"I, [name], of [city, state, ZIP], give, devise and bequeath to The University Of Tennessee [written amount or percentage of the estate or description of property] for its unrestricted use and purpose."
able to be changed or cancelled
A revocable living trust is set up during your lifetime and can be revoked at any time before death. They allow assets held in the trust to pass directly to beneficiaries without probate court proceedings and can also reduce federal estate taxes.
cannot be changed or cancelled
tax on gifts generally paid by the person making the gift rather than the recipient
the original value of an asset, such as stock, before its appreciation or depreciation
the growth in value of an asset like stock or real estate since the original purchase
the price a willing buyer and willing seller can agree on
The person receiving the gift annuity payments.
the part of an estate left after debts, taxes and specific bequests have been paid
a written and properly witnessed legal change to a will
the person named in a will to manage the estate, collect the property, pay any debt, and distribute property according to the will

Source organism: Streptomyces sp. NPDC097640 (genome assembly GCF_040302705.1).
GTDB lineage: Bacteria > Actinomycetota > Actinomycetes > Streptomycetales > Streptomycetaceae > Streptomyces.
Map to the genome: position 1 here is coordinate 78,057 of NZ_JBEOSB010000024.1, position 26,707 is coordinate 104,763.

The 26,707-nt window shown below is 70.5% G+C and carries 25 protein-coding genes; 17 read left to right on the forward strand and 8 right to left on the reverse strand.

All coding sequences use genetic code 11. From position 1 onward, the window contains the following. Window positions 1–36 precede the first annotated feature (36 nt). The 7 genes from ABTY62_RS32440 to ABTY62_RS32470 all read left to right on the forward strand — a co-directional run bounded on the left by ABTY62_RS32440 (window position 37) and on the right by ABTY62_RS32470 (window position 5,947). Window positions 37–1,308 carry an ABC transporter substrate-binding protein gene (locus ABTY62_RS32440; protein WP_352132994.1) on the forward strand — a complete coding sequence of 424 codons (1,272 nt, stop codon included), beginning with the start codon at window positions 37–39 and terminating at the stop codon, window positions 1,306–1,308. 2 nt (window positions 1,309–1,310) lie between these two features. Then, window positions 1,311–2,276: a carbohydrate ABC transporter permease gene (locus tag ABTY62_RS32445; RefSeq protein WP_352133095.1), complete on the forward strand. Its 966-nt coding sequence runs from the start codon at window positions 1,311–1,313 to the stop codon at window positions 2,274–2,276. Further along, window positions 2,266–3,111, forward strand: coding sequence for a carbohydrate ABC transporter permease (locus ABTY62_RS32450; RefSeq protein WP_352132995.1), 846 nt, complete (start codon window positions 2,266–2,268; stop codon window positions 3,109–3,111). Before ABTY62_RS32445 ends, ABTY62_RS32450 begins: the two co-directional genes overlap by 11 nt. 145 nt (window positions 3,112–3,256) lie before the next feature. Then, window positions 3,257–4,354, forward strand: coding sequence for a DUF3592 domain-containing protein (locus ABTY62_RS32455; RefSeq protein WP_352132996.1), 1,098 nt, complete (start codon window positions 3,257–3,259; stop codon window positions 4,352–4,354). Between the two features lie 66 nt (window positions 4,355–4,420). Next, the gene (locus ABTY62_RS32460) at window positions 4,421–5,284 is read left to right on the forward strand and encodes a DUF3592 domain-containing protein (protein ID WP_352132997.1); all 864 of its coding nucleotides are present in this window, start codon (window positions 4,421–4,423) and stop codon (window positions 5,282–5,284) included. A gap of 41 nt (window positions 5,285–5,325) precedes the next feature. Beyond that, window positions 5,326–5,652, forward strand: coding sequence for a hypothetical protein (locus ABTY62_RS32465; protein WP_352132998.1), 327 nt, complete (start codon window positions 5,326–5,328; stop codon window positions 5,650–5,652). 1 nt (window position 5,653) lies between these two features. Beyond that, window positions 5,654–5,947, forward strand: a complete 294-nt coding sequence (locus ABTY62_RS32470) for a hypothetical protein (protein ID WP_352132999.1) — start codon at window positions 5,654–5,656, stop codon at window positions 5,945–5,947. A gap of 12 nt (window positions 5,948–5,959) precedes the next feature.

A donor advised fund is an account that you set up but which is managed by a nonprofit organization. You contribute to the account, which grows tax-free. You can recommend how much (and how often) you want to distribute money from that fund to UT or other charities. You cannot direct the gifts.
An endowed gift can create a new endowment or add to an existing endowment. The principal of the endowment is invested and a portion of the principal’s earnings are used each year to support our mission.
Tax on the growth in value of an asset—such as real estate or stock—since its original purchase.
Securities, real estate, or any other property having a fair market value greater than its original purchase price.